Out of these five basic subject matters in Bhagavad-gita it is established that the Supreme Godhead, or Krishna, or Brahman, or the supreme controller, or Paramatma — you may use whatever name you like — is the greatest of all. The living beings are in quality like the supreme controller. For instance, the Lord has control over the universal affairs of material nature, as will be explained in the later chapters of Bhagavad-gita. Material nature is not independent. She is acting under the directions of the Supreme Lord. As Lord Krishna says, mayadhyakshena prakritih suyate sa-caracaram: “This material nature is working under My direction.” When we see wonderful things happening in the cosmic nature, we should know that behind this cosmic manifestation there is a controller. Nothing could be manifested without being controlled. It is childish not to consider the controller. For instance, a child may think that an automobile is quite wonderful to be able to run without a horse or other animal pulling it, but a sane man knows the nature of the automobile’s engineering arrangement. He always knows that behind the machinery there is a man, a driver. Similarly, the Supreme Lord is the driver under whose direction everything is working. Now the jivas, or the living entities, have been accepted by the Lord, as we will note in the later chapters, as His parts and parcels. A particle of gold is also gold, a drop of water from the ocean is also salty, and similarly we the living entities, being part and parcel of the supreme controller, isvara, or Bhagavan, Lord Sri Krishna, have all the qualities of the Supreme Lord in minute quantity because we are minute isvaras, subordinate isvaras. We are trying to control nature, as presently we are trying to control space or planets, and this tendency to control is there because it is in Krishna. But although we have a tendency to lord it over material nature, we should know that we are not the supreme controller.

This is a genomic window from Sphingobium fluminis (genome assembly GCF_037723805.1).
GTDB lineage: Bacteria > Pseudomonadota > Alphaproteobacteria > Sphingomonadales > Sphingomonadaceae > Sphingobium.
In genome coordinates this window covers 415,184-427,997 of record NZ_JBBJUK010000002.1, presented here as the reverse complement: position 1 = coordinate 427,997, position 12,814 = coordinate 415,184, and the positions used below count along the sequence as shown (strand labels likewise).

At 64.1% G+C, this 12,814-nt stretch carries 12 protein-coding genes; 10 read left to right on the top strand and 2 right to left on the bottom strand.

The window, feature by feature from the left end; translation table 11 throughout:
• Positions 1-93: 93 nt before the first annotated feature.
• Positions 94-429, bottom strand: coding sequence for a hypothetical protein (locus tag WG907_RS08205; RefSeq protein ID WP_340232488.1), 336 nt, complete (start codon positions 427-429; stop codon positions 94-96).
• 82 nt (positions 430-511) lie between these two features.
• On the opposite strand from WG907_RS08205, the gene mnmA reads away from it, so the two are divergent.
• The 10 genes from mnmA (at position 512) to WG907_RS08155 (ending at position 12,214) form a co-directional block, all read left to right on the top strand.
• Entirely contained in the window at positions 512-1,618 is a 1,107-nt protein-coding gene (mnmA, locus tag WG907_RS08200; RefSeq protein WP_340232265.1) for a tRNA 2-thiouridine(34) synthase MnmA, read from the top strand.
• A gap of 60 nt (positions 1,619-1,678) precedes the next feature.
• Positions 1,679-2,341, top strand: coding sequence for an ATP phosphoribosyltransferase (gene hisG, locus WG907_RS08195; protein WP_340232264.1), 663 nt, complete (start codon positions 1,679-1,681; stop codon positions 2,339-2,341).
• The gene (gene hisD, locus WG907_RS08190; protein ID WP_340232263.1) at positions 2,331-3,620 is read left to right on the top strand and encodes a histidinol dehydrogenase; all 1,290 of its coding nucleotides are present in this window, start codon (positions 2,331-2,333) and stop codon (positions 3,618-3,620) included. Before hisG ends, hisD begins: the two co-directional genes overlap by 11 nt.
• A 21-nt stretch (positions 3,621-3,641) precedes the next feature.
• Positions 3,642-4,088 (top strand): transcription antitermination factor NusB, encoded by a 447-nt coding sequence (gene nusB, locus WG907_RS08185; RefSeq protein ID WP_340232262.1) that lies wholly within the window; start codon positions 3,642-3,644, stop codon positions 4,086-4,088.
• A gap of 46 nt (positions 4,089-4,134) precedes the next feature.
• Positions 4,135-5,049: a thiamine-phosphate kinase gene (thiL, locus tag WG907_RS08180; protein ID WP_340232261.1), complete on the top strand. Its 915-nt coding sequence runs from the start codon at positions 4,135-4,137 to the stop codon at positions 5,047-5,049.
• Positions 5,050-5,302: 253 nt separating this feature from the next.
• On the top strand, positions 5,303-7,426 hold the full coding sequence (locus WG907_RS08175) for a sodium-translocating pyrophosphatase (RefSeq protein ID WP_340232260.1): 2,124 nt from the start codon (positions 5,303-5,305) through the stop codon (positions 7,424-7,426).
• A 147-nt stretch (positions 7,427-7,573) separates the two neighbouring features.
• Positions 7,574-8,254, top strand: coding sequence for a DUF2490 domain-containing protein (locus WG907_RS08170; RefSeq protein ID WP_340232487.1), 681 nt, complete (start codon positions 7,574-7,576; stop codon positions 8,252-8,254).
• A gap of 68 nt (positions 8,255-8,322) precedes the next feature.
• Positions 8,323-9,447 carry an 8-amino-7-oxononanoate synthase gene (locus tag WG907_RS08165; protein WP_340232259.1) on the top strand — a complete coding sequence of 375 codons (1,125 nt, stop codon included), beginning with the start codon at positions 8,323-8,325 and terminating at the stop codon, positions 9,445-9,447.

The devotee can constantly think of the object of worship, the Supreme Lord, in any of His features — Narayana, Krishna, Rama, etc. — by chanting Hare Krishna. This practice will purify him, and at the end of his life, due to his constant chanting, he will be transferred to the kingdom of God. Yoga practice is meditation on the Supersoul within; similarly, by chanting Hare Krishna one fixes his mind always on the Supreme Lord. The mind is fickle, and therefore it is necessary to engage the mind by force to think of Krishna. One example often given is that of the caterpillar that thinks of becoming a butterfly and so is transformed into a butterfly in the same life. Similarly, if we constantly think of Krishna, it is certain that at the end of our lives we shall have the same bodily constitution as Krishna
In this verse the word buddhi-yogam is very significant. We may remember that in the Second Chapter the Lord, instructing Arjuna, said that He had spoken to him of many things and that He would instruct him in the way of buddhi-yoga. Now buddhi-yoga is explained. Buddhi-yoga itself is action in Krishna consciousness; that is the highest intelligence. Buddhi means intelligence, and yoga means mystic activities or mystic elevation. When one tries to go back home, back to Godhead, and takes fully to Krishna consciousness in devotional service, his action is called buddhi yoga. In other words, buddhi-yoga is the process by which one gets out of the entanglement of this material world. The ultimate goal of progress is Krishna. People do not know this; therefore the association of devotees and a bona fide spiritual master are important. One should know that the goal is Krishna, and when the goal is assigned, then the path is slowly but progressively traversed, and the ultimate goal is achieved.